Parrots Get In On the Identity Theft Game
August 30 | 6 Comments
Whenever I travel I make sure to bring along multiple forms of identification.
In today’s Big Brother society I’m not allowed to go anywhere without my dog tag. Name, phone number and treat preference are easily read by those I let get close to me.
I also have a chip in my body somewhere, and I’m not talking about the potato chip I just took off of the old man’s plate.
No, this one has an identification number on it and cross references me on some list somewhere. As far as I know I’ve managed to stay off of any terrier lists.
I also have my Together Tag in case the need for emergency care presents itself. Truth be told the Together Tag trumps the standard, run of the mill dog tag, but I like to showboat my jewelry…even if it is just tin.
And finally, I always carry my inoculation papers with me. I keep them in a zippered pocket on the inside of my fur suit. I don’t want to be stopped on the road by some German Shepherd who asks to see my papers and come up empty. If that happens, a guaranteed visit to the local dog pound is in order, and let’s face it, some of us don’t make it out of there.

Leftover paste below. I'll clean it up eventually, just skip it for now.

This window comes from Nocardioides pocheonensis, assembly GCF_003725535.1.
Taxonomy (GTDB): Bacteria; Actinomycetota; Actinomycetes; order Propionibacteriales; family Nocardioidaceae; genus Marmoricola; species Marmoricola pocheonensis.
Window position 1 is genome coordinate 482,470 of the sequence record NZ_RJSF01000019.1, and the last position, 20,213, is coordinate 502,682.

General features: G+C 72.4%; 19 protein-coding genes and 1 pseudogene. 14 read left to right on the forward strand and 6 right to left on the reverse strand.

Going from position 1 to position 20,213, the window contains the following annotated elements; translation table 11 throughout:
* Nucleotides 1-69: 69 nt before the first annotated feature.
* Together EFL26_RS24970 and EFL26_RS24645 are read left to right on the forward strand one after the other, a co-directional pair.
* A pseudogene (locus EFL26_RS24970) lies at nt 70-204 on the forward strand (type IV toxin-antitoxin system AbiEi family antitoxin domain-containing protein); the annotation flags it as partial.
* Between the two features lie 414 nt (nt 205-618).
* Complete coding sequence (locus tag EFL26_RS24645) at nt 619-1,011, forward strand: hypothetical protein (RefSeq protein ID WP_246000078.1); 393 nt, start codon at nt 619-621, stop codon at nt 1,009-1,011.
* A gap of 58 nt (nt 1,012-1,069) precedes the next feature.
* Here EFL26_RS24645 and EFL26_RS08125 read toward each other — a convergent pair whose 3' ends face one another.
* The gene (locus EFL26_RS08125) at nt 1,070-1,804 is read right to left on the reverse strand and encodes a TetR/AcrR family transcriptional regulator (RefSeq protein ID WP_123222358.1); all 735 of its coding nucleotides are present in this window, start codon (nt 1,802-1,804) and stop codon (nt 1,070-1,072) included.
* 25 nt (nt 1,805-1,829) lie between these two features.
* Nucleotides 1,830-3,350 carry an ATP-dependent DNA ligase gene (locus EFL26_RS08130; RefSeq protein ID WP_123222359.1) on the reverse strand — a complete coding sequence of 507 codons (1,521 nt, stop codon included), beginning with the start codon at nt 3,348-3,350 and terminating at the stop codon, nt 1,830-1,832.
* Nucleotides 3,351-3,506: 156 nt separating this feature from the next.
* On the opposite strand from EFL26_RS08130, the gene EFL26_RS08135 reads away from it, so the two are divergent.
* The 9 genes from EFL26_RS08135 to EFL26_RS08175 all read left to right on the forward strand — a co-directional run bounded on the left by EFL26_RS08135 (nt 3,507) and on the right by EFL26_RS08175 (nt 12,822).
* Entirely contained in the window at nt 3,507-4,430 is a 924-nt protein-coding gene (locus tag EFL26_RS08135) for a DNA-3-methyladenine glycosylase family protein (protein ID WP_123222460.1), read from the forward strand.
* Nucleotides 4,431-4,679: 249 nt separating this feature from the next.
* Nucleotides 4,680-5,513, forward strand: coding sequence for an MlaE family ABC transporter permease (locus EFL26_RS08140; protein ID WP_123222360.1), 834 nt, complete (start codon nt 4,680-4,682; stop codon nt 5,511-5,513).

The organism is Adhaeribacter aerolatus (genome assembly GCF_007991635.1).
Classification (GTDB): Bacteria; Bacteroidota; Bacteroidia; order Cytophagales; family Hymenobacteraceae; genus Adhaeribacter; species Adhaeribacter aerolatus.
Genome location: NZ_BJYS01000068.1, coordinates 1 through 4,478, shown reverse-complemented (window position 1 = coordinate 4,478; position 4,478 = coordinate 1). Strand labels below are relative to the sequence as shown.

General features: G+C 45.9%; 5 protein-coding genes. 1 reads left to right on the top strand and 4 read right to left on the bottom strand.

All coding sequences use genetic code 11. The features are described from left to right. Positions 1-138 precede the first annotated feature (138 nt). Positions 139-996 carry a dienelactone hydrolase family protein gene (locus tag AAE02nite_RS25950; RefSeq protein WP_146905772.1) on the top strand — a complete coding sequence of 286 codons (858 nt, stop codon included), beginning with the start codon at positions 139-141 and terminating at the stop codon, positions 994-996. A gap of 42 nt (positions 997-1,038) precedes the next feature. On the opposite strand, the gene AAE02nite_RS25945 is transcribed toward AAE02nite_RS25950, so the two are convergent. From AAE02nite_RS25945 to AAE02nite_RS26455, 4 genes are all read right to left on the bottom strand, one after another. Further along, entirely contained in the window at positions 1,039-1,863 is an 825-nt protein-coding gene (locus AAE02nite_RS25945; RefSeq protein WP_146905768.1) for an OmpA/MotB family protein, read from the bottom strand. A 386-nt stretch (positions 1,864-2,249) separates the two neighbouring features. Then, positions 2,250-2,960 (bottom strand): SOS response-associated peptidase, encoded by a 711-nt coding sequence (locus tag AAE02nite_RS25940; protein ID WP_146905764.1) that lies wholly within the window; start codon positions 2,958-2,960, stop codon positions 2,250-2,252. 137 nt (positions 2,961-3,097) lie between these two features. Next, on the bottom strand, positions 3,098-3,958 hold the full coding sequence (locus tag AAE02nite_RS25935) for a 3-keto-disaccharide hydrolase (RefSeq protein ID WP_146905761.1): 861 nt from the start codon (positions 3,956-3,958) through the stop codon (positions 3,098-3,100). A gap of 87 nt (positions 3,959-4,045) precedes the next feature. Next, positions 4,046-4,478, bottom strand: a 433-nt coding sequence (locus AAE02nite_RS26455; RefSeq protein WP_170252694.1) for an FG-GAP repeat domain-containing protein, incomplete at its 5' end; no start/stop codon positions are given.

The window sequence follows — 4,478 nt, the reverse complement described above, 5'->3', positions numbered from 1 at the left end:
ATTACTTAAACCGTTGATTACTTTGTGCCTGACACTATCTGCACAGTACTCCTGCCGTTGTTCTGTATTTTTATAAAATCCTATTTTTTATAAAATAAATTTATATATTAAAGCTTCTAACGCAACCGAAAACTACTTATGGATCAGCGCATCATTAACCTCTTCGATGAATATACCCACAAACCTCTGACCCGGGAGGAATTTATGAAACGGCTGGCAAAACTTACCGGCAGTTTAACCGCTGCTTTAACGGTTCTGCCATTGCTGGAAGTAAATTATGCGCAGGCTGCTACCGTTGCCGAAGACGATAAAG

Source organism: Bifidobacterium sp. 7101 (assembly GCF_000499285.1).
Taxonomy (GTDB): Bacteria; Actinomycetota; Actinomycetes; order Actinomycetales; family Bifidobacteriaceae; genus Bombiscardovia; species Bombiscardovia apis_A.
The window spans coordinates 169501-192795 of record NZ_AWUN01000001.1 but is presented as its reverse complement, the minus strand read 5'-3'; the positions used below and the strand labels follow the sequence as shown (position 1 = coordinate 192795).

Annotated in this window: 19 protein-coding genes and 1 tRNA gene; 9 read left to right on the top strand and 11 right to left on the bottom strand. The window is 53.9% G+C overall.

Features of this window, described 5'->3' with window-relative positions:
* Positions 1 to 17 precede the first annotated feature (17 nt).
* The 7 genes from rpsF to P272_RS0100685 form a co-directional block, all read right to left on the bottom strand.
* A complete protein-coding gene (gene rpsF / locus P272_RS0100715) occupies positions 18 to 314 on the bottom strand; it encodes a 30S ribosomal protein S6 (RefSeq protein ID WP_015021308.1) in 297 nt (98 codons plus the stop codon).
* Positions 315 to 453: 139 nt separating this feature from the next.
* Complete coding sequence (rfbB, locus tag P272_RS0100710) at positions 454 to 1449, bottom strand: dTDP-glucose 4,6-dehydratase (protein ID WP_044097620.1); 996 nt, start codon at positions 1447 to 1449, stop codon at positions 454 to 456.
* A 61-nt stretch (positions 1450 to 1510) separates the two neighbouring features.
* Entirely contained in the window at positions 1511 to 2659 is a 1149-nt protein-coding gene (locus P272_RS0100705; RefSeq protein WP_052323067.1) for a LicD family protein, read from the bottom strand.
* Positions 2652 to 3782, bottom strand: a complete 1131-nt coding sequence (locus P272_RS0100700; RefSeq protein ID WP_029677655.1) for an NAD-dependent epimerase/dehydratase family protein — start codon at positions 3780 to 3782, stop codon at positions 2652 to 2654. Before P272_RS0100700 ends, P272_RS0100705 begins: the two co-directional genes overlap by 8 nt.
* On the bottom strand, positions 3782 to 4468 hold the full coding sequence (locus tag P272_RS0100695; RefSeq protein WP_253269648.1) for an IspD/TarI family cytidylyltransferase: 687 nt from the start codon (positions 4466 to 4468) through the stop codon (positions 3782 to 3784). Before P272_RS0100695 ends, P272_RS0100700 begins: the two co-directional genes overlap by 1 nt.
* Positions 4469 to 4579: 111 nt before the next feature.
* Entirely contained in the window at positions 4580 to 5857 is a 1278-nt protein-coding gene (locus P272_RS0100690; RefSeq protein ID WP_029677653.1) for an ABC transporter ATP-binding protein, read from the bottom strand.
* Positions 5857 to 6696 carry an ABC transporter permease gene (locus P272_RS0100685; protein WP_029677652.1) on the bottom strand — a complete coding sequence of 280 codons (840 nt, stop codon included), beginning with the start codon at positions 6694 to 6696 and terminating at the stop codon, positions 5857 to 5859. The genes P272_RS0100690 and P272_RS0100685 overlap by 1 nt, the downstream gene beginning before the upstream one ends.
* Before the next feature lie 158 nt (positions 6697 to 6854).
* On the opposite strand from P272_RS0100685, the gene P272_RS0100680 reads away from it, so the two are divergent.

My point is that you want to make sure you have plenty of identification with you. Not because you may forget who you are, although sometimes that’s a helpful fantasy, but so that others know who you are and can keep tabs on you.
I give this advice, albeit a bit late, to a Scottish visitor who had his passport ripped off by a local thug in New Zealand. Who else but The Telegraph would have the full details?
Police said the Scottish visitor reported the theft from a tour bus on its way to Milford Sound, a coastal beauty spot in South Island’s rugged Fiordland region.
A police spokesman in Te Anau, the nearest town, said the kea had swooped on a brightly coloured courier bag containing the man’s passport when the coach made a stop and the driver opened the luggage compartment.
The passport has not been recovered and, given the 4,600 square mile size of Fiordland’s alpine national park, the officer feared it was unlikely to be.
The Scotsman, who did not want to be identified, said he had been told by the British High Commission in Wellington that there could be a wait of up to six weeks before he receives a replacement passport.
He said he was planning to return home to Scotland in August.
“My passport is somewhere out there in Fiordland. The kea is probably using it for fraudulent claims or something.”
Keas, a highly intelligent green native parrot with a powerful curved beak, long sharp claws and a comical waddling walk, are both beloved and hated by New Zealanders and tourists.
Intensely curious and with a proclivity for mischief making, groups of the birds have been known to vandalise parked cars in a matter of minutes by stripping out the rubber surrounds of windscreens and doors, breaking off wing mirrors, and even shredding tyres.
Known as “the clown of the mountains”, they also have an irresistible interest in anything new or shiny.
That sounds an awful lot like my old man. He’s the clown of the house and when he sees something new or shiny he gets mesmerized like some Manchurian Candidate.